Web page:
Following his explanation, the discussion turned to how to go about exploiting such a bonanza. One of the group members who was primarily a family practice attorney specializing in divorce commented that pursuing mortgage clients wouldn’t fit his practice so it wasn’t something he’d be able to do. Another attorney claimed that mortgage fraud litigation wouldn’t be a good fit for him because his primary business was personal injury.

Peter listened politely and finally chuckled and said confidently that almost all lawyers in private practice were primarily contract specialists. He said that after all was said and done that most legal matters revolved around contracts. He went on to say that a mortgage was nothing more than a contract and what was important was how the contract was originally represented and created. Then he said that virtually any attorney could secure mortgage fraud clients and farm out the heavy lifting to the specialists in the field. Finally, he hinted that mortgage fraud litigation was only one way to capitalize on the ‘current events’ business opportunity pool. There were more.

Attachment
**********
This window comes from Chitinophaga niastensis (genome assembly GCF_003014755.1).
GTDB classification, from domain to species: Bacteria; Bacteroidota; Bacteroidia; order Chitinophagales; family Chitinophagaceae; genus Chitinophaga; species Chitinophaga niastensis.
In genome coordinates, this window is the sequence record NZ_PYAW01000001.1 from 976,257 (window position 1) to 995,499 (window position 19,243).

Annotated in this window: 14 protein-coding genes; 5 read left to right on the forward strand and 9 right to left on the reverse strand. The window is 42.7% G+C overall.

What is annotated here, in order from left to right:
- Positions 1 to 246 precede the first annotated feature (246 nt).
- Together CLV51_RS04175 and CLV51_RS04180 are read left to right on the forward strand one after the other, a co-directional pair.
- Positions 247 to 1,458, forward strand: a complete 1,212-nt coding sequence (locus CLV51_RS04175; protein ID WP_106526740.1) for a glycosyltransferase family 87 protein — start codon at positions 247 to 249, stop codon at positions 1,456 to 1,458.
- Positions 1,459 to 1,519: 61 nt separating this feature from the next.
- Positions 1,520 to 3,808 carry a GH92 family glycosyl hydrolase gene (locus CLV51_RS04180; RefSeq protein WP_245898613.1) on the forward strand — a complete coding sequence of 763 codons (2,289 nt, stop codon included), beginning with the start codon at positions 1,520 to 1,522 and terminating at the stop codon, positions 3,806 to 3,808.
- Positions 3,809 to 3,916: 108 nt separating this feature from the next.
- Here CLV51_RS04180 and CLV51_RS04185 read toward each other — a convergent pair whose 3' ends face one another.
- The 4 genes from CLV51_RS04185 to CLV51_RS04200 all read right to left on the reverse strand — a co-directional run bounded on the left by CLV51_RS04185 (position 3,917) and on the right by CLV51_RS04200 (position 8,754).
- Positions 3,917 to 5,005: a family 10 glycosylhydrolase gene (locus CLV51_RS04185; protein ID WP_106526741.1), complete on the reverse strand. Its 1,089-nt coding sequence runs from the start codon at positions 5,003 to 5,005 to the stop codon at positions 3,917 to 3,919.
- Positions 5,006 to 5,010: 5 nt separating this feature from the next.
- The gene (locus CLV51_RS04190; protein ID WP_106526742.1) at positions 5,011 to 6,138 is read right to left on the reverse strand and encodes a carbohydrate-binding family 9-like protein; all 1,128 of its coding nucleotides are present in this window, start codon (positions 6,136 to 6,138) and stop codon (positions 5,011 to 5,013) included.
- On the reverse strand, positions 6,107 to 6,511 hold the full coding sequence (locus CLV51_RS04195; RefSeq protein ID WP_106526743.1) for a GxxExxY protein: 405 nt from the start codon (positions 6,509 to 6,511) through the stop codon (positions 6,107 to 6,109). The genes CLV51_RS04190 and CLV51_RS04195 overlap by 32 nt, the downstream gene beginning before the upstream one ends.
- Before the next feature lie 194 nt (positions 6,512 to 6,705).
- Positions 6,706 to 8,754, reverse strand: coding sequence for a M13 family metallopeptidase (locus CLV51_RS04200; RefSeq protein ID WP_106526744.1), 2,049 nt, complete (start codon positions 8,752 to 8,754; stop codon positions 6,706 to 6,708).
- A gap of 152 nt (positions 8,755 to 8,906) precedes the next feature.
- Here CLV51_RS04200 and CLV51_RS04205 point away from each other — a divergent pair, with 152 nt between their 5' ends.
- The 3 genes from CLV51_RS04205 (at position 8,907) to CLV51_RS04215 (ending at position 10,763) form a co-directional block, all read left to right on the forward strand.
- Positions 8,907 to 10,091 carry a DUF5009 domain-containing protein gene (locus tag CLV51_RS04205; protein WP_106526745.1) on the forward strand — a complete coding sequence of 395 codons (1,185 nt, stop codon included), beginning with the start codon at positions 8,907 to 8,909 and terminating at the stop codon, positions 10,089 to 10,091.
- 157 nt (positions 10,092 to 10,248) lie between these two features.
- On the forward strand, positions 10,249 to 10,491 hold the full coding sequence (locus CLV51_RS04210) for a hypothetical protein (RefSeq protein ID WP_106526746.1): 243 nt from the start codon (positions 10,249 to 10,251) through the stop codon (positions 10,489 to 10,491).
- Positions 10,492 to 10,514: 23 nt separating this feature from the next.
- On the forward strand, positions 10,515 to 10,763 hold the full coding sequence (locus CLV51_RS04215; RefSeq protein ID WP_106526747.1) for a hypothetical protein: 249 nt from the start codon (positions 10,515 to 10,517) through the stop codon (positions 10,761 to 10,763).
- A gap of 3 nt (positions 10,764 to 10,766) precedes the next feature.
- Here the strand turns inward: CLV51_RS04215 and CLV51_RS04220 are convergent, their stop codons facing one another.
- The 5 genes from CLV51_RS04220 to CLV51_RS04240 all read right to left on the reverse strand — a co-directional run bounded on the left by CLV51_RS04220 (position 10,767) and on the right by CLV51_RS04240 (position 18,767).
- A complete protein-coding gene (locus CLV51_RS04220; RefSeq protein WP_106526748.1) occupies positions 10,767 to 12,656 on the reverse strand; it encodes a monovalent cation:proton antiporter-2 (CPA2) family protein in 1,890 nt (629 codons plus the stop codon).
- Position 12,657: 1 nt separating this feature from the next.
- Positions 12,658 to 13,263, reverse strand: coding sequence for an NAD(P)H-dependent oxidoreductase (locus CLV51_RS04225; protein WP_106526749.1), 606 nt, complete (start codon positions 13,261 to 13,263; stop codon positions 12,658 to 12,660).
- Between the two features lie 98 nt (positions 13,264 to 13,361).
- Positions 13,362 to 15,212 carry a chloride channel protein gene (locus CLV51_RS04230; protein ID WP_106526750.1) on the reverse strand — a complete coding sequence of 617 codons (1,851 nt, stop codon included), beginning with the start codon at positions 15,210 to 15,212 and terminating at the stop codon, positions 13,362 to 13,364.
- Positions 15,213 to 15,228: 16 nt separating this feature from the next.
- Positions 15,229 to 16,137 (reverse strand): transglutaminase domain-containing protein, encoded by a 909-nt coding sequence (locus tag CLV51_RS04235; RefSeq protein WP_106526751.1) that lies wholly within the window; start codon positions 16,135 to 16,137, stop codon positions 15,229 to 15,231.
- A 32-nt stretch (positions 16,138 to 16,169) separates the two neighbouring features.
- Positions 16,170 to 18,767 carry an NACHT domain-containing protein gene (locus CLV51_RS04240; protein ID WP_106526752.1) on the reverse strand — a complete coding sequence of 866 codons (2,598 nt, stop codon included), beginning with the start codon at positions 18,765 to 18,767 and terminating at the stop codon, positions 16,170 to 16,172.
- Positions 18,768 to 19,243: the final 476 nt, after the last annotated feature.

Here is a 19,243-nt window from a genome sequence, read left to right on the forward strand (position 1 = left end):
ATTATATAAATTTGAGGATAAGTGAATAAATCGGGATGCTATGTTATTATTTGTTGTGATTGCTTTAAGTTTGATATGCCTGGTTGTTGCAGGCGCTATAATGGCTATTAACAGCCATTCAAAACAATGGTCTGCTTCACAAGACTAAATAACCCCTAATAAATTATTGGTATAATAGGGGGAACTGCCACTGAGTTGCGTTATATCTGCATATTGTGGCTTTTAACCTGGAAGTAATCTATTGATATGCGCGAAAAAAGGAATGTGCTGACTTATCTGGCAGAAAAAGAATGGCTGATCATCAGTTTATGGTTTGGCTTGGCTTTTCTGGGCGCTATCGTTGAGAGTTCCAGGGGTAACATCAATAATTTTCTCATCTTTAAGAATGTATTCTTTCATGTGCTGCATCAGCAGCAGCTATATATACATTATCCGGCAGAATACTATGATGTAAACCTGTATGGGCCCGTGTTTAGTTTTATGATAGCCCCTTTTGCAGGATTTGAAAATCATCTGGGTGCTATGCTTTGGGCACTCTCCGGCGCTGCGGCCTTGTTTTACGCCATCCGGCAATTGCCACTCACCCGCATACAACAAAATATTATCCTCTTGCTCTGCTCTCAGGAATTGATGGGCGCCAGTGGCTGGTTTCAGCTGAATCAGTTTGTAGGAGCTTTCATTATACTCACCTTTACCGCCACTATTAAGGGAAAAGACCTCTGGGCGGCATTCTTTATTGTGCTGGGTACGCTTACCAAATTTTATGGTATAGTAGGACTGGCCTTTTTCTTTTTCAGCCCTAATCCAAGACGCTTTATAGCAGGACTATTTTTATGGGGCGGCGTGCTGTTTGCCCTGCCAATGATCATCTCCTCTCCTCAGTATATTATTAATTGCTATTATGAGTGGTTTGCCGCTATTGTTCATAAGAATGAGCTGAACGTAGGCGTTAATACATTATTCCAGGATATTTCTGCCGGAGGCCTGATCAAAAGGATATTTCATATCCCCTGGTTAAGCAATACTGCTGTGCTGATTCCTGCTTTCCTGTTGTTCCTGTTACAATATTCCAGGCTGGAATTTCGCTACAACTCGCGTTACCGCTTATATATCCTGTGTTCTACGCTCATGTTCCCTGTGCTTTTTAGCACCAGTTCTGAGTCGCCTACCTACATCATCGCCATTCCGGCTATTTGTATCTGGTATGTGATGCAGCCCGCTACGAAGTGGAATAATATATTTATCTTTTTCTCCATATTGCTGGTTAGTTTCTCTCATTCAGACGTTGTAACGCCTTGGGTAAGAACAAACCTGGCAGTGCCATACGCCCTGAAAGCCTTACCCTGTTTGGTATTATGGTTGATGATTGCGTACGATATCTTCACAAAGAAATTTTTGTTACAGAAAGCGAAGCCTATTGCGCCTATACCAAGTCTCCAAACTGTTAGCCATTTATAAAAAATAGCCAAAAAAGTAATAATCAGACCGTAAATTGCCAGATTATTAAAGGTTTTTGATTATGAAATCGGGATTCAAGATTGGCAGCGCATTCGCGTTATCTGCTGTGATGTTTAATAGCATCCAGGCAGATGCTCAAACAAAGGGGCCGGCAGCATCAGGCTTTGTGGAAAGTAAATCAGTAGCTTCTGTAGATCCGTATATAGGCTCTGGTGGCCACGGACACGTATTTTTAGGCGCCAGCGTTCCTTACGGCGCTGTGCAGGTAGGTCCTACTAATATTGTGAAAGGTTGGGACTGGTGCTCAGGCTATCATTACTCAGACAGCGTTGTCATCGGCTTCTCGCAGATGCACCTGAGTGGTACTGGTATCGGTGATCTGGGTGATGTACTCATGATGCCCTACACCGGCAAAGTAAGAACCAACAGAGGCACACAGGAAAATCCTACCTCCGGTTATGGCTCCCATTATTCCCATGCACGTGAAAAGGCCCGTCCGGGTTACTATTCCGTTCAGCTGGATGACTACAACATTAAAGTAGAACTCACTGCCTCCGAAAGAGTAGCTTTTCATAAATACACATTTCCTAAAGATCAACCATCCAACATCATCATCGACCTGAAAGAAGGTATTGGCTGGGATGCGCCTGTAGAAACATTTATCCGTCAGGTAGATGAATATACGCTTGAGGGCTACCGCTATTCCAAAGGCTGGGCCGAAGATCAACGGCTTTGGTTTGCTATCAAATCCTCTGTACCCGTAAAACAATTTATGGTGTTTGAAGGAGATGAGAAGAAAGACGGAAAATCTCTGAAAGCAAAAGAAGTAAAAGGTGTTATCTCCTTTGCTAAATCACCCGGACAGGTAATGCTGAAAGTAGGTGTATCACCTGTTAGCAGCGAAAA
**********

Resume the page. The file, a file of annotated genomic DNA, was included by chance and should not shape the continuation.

The group casually pondered the possibilities and how they might fit each member’s particular circumstances and practice. It wasn’t long before someone asked Peter what additional business might be found under the current events niche.

Peter smiled again but rather than continue his cat and mouse act simply said, “the stock market.” He then pointed out how much trouble many of the major banks were in and how much equity in these banking securities had evaporated over the last couple of years. It was obvious that he was familiar with the overall situation as he explained that much of the trouble in the banking sector had come about as a result of unethical and unsound business practices.

He said that individuals and funds heavily invested in the banking sector had sustained heavy losses. Then he once again smiled a sly smile and explained that when people lose value in their investments as a result of fraudulent or negligent management they have grounds for a suit with the company. And again he emphasized that it wasn’t necessary to be a securities specialist to secure these clients because any attorney could contract the actual legal work out to securities lawyers.

Before he was asked again Peter mentioned that there were similar opportunities to be found in the real estate foreclosures along with facilitating real estate short sales. Then he went back to playing smug and said, “Yesiree! Business is Booming!”

It was easy to see that Peter was enjoying current events.